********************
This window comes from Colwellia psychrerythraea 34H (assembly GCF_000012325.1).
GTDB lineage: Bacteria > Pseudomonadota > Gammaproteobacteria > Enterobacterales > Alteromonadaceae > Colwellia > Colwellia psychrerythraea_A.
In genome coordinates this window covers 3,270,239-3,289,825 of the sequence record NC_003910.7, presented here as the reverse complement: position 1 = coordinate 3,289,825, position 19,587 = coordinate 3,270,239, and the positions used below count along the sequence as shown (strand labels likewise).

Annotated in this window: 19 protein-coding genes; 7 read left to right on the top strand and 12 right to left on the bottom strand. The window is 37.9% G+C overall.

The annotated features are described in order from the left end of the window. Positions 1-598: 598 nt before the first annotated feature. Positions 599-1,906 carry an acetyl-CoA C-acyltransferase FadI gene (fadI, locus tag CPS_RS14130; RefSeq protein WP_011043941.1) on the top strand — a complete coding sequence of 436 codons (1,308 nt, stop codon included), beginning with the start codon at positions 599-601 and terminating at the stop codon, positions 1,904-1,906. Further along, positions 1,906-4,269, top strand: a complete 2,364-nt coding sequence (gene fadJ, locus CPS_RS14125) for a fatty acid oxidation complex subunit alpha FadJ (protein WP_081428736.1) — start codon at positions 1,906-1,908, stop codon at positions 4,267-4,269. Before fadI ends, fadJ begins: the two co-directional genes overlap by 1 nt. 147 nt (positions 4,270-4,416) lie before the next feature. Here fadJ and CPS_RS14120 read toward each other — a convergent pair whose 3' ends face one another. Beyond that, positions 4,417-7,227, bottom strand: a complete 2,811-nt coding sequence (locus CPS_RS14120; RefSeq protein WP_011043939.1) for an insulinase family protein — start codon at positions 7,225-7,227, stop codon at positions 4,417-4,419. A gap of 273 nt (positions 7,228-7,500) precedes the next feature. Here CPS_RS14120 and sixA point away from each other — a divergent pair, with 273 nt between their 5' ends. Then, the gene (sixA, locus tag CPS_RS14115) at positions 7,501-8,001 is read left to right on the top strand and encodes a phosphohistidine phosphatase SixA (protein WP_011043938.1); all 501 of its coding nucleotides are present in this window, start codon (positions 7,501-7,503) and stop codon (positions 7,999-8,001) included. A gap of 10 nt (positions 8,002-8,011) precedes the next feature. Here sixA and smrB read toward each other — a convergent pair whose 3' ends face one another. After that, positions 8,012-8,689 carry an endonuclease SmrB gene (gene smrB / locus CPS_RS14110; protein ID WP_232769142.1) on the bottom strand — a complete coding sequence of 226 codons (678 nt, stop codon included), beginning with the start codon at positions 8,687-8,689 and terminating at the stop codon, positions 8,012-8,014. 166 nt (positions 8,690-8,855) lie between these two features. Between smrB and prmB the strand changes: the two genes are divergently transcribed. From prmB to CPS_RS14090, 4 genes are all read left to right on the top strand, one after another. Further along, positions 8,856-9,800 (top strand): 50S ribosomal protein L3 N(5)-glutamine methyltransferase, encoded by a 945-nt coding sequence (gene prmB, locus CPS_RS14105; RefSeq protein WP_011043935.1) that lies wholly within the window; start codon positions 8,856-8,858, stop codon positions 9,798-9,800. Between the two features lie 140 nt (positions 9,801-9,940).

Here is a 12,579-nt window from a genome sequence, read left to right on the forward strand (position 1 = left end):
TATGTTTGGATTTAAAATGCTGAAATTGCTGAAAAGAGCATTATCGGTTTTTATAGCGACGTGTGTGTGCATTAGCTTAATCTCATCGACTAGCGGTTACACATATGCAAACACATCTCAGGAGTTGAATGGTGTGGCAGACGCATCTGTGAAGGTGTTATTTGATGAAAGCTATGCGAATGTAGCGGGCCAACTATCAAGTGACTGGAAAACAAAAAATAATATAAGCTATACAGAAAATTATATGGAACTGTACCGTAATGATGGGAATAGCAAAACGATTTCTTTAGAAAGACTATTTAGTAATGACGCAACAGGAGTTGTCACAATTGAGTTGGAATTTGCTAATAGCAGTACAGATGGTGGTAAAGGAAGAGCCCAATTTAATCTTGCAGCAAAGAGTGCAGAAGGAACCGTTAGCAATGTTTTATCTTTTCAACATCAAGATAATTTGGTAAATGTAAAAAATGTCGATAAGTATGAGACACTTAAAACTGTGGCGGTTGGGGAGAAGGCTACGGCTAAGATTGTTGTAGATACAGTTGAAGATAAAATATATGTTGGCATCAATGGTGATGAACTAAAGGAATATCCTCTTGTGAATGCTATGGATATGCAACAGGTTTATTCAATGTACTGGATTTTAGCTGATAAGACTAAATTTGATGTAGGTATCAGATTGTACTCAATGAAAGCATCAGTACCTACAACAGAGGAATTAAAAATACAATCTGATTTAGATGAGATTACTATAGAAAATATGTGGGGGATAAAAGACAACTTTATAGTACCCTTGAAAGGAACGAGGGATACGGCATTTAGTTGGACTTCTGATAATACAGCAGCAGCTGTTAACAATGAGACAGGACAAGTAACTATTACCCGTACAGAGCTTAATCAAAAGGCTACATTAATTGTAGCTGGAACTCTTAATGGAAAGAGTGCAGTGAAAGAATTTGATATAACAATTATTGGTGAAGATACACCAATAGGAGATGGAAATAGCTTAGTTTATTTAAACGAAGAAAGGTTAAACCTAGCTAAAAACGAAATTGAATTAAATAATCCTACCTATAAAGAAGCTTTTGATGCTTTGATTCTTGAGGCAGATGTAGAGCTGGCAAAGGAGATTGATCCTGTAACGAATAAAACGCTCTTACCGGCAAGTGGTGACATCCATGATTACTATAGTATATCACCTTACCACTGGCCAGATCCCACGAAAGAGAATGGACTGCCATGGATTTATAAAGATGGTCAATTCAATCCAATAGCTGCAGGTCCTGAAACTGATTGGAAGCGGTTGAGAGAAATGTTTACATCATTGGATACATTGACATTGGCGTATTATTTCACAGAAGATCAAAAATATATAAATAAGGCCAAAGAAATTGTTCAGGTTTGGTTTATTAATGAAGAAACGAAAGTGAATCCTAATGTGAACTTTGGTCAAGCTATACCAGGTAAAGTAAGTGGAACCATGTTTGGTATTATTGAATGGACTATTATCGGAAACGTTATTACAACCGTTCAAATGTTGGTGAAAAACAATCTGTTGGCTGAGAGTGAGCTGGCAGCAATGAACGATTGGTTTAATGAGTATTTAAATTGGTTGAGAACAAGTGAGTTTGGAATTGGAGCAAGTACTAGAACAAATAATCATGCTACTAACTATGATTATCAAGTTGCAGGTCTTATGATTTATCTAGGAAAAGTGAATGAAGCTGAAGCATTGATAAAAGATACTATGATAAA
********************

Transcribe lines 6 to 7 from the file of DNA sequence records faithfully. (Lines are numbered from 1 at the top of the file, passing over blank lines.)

Here is a 12,579-nt window from a genome sequence, read left to right on the forward strand (position 1 = left end):
TATGTTTGGATTTAAAATGCTGAAATTGCTGAAAAGAGCATTATCGGTTTTTATAGCGACGTGTGTGTGCATTAGCTTAATCTCATCGACTAGCGGTTACACATATGCAAACACATCTCAGGAGTTGAATGGTGTGGCAGACGCATCTGTGAAGGTGTTATTTGATGAAAGCTATGCGAATGTAGCGGGCCAACTATCAAGTGACTGGAAAACAAAAAATAATATAAGCTATACAGAAAATTATATGGAACTGTACCGTAATGATGGGAATAGCAAAACGATTTCTTTAGAAAGACTATTTAGTAATGACGCAACAGGAGTTGTCACAATTGAGTTGGAATTTGCTAATAGCAGTACAGATGGTGGTAAAGGAAGAGCCCAATTTAATCTTGCAGCAAAGAGTGCAGAAGGAACCGTTAGCAATGTTTTATCTTTTCAACATCAAGATAATTTGGTAAATGTAAAAAATGTCGATAAGTATGAGACACTTAAAACTGTGGCGGTTGGGGAGAAGGCTACGGCTAAGATTGTTGTAGATACAGTTGAAGATAAAATATATGTTGGCATCAATGGTGATGAACTAAAGGAATATCCTCTTGTGAATGCTATGGATATGCAACAGGTTTATTCAATGTACTGGATTTTAGCTGATAAGACTAAATTTGATGTAGGTATCAGATTGTACTCAATGAAAGCATCAGTACCTACAACAGAGGAATTAAAAATACAATCTGATTTAGATGAGATTACTATAGAAAATATGTGGGGGATAAAAGACAACTTTATAGTACCCTTGAAAGGAACGAGGGATACGGCATTTAGTTGGACTTCTGATAATACAGCAGCAGCTGTTAACAATGAGACAGGACAAGTAACTATTACCCGTACAGAGCTTAATCAAAAGGCTACATTAATTGTAGCTGGAACTCTTAATGGAAAGAGTGCAGTGAAAGAATTTGATATAACAATTATTGGTGAAGATACACCAATAGGAGATGGAAATAGCTTAGTTTATTTAAACGAAGAAAGGTTAAACCTAGCTAAAAACGAAATTGAATTAAATAATCCTACCTATAAAGAAGCTTTTGATGCTTTGATTCTTGAGGCAGATGTAGAGCTGGCAAAGGAGATTGATCCTGTAACGAATAAAACGCTCTTACCGGCAAGTGGTGACATCCATGATTACTATAGTATATCACCTTACCACTGGCCAGATCCCACGAAAGAGAATGGACTGCCATGGATTTATAAAGATGGTCAATTCAATCCAATAGCTGCAGGTCCTGAAACTGATTGGAAGCGGTTGAGAGAAATGTTTACATCATTGGATACATTGACATTGGCGTATTATTTCACAGAAGATCAAAAATATATAAATAAGGCCAAAGAAATTGTTCAGGTTTGGTTTATTAATGAAGAAACGAAAGTGAATCCTAATGTGAACTTTGGTCAAGCTATACCAGGTAAAGTAAGTGGAACCATGTTTGGTATTATTGAATGGACTATTATCGGAAACGTTATTACAACCGTTCAAATGTTGGTGAAAAACAATCTGTTGGCTGAGAGTGAGCTGGCAGCAATGAACGATTGGTTTAATGAGTATTTAAATTGGTTGAGAACAAGTGAGTTTGGAATTGGAGCAAGTACTAGAACAAATAATCATGCTACTAACTATGATTATCAAGTTGCAGGTCTTATGATTTATCTAGGAAAAGTGAATGAAGCTGAAGCATTGATAAAAGATACTATGATAAA